8 most used songs in movies
Have you ever felt like you know certain songs, but can’t remember where? There is a high probability that you have unknowingly consumed music whenever it is playing in the background of a movie. This is true for a handful of songs – also known as needle drops – as some are used more commonly than others. Maybe it’s the catchy melodies or theme that runs through the songs and can be used almost anywhere, one thing’s for sure: they’ve been used quite often throughout movie history.
Indeed, music and cinema have gone hand in hand since the beginnings of cinema. The partnership between the two has even brought together major industry players from both media. Famous musical artists have composed soundtracks for films, while others have either written a song specifically for a film or lent their tracks to one. The songs in the list below are some of the most commonly used in movies.
8 “Under Pressure” – Queen and David Bowie
British rock band Queen and singer David Bowie knew how to create complete bangers that would be used almost anywhere in the future. The song “Under pressure” talks about the pressures of conformity imposed on us by society, so it has pessimistic undertones. “Under pressure” anyway acts as a relevant needle drop in many popular movies. Gros Pointe Virgin plays the song when main character Martin deals with his internal struggles regarding his family. You can also hear it in the rom-com The girl next doorin the superhero movie Zoomas well as in the buddy comedy I now pronounce you Chuck & Larry. What probably remains the song’s greatest use is its inclusion in The World’s Best Dad with Robin Williams.
seven “You Can’t Touch That” – MC Hammer
Considered his signature song, “U Can’t Touch This” is a single produced and performed by American rapper MC Hammer. The song became so popular that it was constantly included not only in movies, but also in TV shows and commercials. The hit has been used in films such as the action comedy Thunder in the tropics with Ben Stiller, the drama-adventure In nature, and the K-Mart shopping scenes in adults 2. The most memorable use of “U Can’t Touch This” for many of you may be in the dance-off scene of the cult classic crime comedy. white chicks.
6 “Sweet Home Alabama” – Lynyrd Skynyrd
Lynyrd Skynyrd’s song “Sweet Home Alabama” was released in 1974, but surely hasn’t been forgotten, as it’s been used in movies and TV shows left and right. Although it is a different version, the song was recreated by Eminem himself in a film about his life. 8 miles. Joe Dirt – a movie about a man in search of his long-lost parents – also saw the song make it onto its official soundtrack. We can’t forget the movie that borrowed the title of the song in all its glory: Sweet Home Alabama. Do you remember the dance scene in Air conditioning with Nicholas Cage? Yes, it was “Sweet Home Alabama” as well. Last, but not least, the most iconic use when Forrest dances with his beloved Jenny in Forrest Gump.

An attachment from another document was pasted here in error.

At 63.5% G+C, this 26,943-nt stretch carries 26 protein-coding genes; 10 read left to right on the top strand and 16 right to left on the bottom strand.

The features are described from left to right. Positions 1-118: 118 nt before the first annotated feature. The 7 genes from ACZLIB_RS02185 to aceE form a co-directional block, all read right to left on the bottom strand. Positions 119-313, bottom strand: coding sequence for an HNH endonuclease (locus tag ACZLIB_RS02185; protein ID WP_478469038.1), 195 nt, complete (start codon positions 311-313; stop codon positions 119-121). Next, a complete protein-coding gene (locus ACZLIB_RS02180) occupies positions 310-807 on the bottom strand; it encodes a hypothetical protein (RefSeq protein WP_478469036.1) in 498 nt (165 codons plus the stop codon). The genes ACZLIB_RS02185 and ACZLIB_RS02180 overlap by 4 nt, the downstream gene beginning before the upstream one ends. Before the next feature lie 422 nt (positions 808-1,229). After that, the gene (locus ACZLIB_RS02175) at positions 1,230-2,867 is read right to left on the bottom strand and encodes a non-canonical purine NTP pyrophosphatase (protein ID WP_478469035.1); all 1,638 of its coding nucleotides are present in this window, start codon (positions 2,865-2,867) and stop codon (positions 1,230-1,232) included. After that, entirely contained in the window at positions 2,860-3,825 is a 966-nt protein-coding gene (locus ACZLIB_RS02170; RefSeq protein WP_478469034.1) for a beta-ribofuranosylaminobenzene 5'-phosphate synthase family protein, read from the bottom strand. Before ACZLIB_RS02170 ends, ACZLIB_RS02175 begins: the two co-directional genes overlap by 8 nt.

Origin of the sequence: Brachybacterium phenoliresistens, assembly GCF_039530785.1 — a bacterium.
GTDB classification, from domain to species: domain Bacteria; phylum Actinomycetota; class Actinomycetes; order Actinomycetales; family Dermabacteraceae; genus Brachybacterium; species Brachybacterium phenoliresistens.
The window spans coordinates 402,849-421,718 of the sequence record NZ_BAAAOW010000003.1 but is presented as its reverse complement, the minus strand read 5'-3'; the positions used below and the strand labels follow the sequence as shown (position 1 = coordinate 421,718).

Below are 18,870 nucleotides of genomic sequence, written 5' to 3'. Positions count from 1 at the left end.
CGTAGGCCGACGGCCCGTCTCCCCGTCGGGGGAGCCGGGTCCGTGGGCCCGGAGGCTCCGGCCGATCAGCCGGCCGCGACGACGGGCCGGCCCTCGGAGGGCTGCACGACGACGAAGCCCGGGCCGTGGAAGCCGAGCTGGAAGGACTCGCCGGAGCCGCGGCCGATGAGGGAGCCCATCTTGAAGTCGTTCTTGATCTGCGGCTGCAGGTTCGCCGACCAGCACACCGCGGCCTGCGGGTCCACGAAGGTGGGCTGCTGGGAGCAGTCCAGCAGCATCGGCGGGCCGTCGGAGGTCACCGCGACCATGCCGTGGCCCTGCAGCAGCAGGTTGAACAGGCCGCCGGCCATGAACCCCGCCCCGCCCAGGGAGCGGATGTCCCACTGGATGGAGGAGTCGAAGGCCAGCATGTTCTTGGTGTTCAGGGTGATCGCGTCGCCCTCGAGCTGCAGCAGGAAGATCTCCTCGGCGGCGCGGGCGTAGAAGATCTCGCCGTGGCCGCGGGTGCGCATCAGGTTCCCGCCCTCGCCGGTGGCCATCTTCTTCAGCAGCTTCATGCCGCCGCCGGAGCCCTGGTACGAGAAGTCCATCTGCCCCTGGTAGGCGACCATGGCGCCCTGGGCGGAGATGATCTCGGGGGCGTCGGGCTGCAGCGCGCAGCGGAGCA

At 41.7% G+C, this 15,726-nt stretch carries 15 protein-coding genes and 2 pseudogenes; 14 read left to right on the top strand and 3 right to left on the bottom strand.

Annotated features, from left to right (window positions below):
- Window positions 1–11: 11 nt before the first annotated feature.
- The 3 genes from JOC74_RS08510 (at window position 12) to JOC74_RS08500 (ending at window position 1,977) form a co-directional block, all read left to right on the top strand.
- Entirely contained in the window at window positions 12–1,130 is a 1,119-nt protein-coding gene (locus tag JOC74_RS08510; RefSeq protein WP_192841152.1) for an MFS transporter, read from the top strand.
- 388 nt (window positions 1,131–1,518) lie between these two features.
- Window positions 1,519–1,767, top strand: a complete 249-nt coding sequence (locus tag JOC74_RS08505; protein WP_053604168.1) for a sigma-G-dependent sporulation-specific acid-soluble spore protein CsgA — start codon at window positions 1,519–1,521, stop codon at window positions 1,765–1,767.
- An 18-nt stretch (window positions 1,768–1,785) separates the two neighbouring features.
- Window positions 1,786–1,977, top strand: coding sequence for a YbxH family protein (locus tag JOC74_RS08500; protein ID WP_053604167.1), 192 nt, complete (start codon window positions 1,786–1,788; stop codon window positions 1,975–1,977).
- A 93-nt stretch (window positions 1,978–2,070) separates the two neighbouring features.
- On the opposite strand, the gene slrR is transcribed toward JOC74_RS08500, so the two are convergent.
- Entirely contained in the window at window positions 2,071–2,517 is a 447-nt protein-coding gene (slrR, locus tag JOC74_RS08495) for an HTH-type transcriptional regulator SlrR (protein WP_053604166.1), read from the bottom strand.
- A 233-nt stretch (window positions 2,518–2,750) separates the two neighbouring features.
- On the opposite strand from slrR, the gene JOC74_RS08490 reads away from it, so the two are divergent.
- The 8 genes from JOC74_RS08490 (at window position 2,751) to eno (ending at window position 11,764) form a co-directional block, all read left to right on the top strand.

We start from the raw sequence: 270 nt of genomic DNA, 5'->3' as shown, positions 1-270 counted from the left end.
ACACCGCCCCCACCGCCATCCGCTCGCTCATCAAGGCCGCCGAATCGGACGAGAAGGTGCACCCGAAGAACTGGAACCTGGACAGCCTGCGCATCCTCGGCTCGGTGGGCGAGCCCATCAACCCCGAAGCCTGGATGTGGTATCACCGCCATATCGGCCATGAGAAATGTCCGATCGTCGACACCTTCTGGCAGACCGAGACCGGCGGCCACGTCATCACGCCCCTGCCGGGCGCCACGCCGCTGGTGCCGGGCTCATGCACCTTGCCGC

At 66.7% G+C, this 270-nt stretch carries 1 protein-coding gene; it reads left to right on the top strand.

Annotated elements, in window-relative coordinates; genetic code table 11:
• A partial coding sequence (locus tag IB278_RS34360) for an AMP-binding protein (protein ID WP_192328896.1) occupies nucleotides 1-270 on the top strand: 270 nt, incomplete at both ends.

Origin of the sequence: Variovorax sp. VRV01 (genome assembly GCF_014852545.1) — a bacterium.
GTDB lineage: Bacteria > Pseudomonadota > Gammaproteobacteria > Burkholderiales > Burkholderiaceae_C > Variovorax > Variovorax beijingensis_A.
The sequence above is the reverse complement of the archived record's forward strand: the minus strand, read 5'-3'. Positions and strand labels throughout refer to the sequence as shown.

5 “What a Wonderful World” – Louis Armstrong
Originally recorded by Louis Armstrong, “What A Wonderful World” is also included in the Grammy Hall of Fame. The list of movies that feature this song is probably endless, but we’ve picked out some of the best. It was used in the radio scene in good morning vietnam, when Alex is left all alone in Madagascar, in 12 monkeys when James Cole wants a different song, in the elevator scene in Harold and Kumar escape from Guantanamo Bay, and in the mounting of American terrorism in Bowling for Columbine. The list is lengthened increasingly.
4 “Somewhere Over the Rainbow” – Israel Kamakawiwo’ole
You may not know it, but “Somewhere Over The Rainbow” was originally written for the controversial 1939 film The Wizard of Oz. Thanks to its popularity, it became Judy Garland’s signature song. The song is about finding a place where no one would get in trouble, almost like a safe zone to escape to. The iconic song was also used in the romantic comedy 50 first dates, in the drama Finding Forresterromantic fantasy film Meet Joe Black with Brad Pitt, and the action movie Snakes on a plane.
3 “London Calling” – The Clash
English rock band The Clash released the song “London calling” with their third studio album, addressing themes such as social displacement, racial conflict and drug abuse. The lyrics are the perfect song to make London a new location in any movie. Scenes like these that you might recognize are James Bond’s flight to London in Die another day. “London Calling” is also played during the opening sequence of the second Conjuring film. The song has also been used for a typical montage of the city’s iconic landmarks, as in the Billy Elliot movie and Night at the museum.
2 “Fortune Son” – Creedence Clearwater Revival
“Fortunate Son” is a song by American rock band Creedence Clearwater Revival. The song has become a symbol of the anti-war movement, hence why it is used so much in films concerning the Vietnam War or American involvement in wars overseas. Prime examples include Forrest and Bubba arriving in the Vietnam combat zone in Forrest Gumpthe end credits of the film Die Hard 4.0and the end credits of the film Battleship. “Fortunate Son” is also in the DC Superhero Movie soundtrack suicide squad and is also used for a war rescue scene in the film War dogs.
1 “The Spirit in the Sky” – Norman Greenbaum
Known as one of the best-selling wonders of all time, “Spirit in The Sky” is a song by American singer-songwriter Norman Greenbaum. It seems like Forrest Gump has a wonderful soundtrack list full of iconic hits, because “Spirit in Heaven” is once again one of the songs on the list. It was also used in scenes such as Evan talking to God in Almighty Evan, in space docudrama Apollo 13, and in sports drama Remember the titans. Although not used directly in the film, “Spirit in The Sky” is also included in the official soundtrack of guardians of the galaxy and was used for one of the trailers.